| American History Stories, Volume I|
|by Mara L. Pratt|
|Stories of early exploration and founding of American colonies, conflicts over religion, and troubles with the Indians, culminating in the French and Indian War. Ages 8-12 |
SHIPS OF THE NORSEMEN
 Many, many years ago, O, so many that I fear you could
not count them even, this country in which we live was one vast expanse
of woodland and fields, mountains and swamps.
There were no cities, no villages, not even a
single house to break the view across the wild fields.
The whole country looked as it does now in those places
which have not yet been built up.
Did you ever stand on a high hill and look off across
the country where not one house
 was to be seen? How broad the fields looked and how
strange it was to see the sky dipping down and seeming
to rest upon the hills and trees away off at the horizon line!
Well, that is the way it looked to the little boys and girls here
so many years before the white people came to this country.
We do not know very much about these little boys and girls, and
their fathers and mothers; for they knew nothing about writing, and
so left no books to tell us about themselves.
We know that they used to live in tents, which they called
wigwams; that they called the women squaws, and the baby boys and girls
papooses; and that they were all called Indians by the white men.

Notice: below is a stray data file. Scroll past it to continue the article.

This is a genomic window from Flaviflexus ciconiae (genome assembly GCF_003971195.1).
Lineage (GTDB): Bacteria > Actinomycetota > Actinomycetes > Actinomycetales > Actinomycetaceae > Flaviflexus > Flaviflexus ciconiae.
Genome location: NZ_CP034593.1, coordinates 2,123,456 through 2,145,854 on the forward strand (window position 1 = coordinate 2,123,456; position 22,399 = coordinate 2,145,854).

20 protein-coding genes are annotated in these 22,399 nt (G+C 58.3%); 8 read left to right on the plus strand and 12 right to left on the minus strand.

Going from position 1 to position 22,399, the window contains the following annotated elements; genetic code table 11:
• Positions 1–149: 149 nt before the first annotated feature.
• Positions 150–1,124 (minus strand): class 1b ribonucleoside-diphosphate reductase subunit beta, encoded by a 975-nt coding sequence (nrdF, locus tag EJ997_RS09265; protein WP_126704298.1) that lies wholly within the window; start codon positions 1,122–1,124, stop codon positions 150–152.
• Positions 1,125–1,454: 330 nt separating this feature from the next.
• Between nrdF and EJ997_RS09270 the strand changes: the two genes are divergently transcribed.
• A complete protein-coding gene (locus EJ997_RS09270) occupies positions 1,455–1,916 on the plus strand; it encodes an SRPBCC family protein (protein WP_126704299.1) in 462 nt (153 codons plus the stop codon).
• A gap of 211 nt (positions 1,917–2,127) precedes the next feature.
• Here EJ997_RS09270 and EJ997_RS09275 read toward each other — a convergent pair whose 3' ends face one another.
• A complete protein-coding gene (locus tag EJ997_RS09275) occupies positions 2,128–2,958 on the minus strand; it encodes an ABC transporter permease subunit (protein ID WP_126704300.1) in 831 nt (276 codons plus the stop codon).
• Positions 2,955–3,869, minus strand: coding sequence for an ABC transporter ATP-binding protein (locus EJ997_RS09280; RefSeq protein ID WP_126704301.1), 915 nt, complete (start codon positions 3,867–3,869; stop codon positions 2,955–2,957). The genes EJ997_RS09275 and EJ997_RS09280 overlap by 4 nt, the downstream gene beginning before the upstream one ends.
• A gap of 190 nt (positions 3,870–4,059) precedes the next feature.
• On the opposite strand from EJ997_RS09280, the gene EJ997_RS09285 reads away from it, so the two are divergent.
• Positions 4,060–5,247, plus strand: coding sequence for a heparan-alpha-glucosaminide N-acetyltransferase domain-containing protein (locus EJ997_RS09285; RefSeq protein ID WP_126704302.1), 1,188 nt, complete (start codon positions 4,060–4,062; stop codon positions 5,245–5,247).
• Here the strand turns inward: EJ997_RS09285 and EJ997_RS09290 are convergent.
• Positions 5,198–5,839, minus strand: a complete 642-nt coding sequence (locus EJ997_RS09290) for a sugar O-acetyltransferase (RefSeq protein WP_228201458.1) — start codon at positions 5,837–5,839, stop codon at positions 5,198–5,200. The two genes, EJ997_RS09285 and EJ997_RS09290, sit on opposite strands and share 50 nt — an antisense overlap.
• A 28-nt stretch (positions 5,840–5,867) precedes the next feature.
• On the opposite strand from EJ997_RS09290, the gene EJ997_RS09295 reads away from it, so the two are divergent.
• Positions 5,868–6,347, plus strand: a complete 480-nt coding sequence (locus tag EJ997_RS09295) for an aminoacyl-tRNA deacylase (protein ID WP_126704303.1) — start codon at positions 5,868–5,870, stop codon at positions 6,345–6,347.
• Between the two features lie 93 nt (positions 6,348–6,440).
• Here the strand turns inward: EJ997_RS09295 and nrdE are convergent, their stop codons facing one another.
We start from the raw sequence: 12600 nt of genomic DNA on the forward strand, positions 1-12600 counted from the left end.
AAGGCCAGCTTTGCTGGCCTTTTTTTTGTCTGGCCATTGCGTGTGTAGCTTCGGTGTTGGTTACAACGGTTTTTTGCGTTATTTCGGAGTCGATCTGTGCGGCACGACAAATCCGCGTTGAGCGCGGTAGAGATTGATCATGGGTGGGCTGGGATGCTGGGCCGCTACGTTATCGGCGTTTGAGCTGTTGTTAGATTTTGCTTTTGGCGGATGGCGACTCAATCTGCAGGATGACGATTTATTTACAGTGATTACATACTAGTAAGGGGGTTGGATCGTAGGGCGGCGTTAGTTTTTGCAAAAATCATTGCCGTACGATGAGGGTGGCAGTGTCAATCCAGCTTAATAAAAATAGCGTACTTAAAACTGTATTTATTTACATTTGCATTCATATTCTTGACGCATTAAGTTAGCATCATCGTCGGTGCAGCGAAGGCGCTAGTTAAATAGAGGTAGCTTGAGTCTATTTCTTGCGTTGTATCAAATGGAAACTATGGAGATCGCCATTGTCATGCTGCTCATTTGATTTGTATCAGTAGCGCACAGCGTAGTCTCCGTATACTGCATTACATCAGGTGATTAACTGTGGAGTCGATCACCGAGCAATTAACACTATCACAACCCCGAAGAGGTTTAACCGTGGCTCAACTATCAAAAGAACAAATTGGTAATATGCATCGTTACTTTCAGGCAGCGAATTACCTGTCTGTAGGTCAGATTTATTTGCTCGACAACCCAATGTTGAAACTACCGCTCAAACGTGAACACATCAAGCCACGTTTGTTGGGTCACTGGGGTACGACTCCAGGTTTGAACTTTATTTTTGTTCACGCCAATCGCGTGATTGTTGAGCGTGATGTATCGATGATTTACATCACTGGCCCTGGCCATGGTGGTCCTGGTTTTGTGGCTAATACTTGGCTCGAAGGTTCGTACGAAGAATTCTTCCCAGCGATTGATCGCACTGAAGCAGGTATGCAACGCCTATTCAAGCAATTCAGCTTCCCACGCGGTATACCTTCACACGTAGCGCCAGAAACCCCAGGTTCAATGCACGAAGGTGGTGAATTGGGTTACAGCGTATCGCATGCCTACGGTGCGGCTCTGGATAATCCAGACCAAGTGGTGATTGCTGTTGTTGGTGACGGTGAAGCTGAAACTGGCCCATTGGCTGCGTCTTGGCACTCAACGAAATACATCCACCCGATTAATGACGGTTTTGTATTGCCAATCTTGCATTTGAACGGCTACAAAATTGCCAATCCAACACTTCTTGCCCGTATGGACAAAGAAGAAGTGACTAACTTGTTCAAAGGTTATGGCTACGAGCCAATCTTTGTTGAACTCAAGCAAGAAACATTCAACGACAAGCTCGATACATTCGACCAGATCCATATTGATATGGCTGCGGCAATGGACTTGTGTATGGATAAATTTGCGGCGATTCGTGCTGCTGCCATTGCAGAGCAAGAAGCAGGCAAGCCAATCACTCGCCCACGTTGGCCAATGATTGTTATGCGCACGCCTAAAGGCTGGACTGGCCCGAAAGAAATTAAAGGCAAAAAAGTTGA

These Indian people, according to our ideas, were very
rude and wild. The fathers spent
 their time in hunting and fishing. The mothers stayed about
the tents, kept the fires going, tilled the ground, raised the
corn, cooked the food, such as it was, and loved their
children just as mothers do the world over.
The little boys and girls had no schools, no books, no toys
to keep them busy; so they spent their time
playing about the tent or learning to fish and hunt and
Perhaps you think they had lovely times with nothing
to do; but I am afraid they sometimes had very hard
If I were to tell you the way the tribes of Indians used to
pounce down upon their homes, and slay the fathers, burn
the mothers, and steal the children;
and the way the children used to huddle into their tents
during the cold, cold winters, I think you would not envy them
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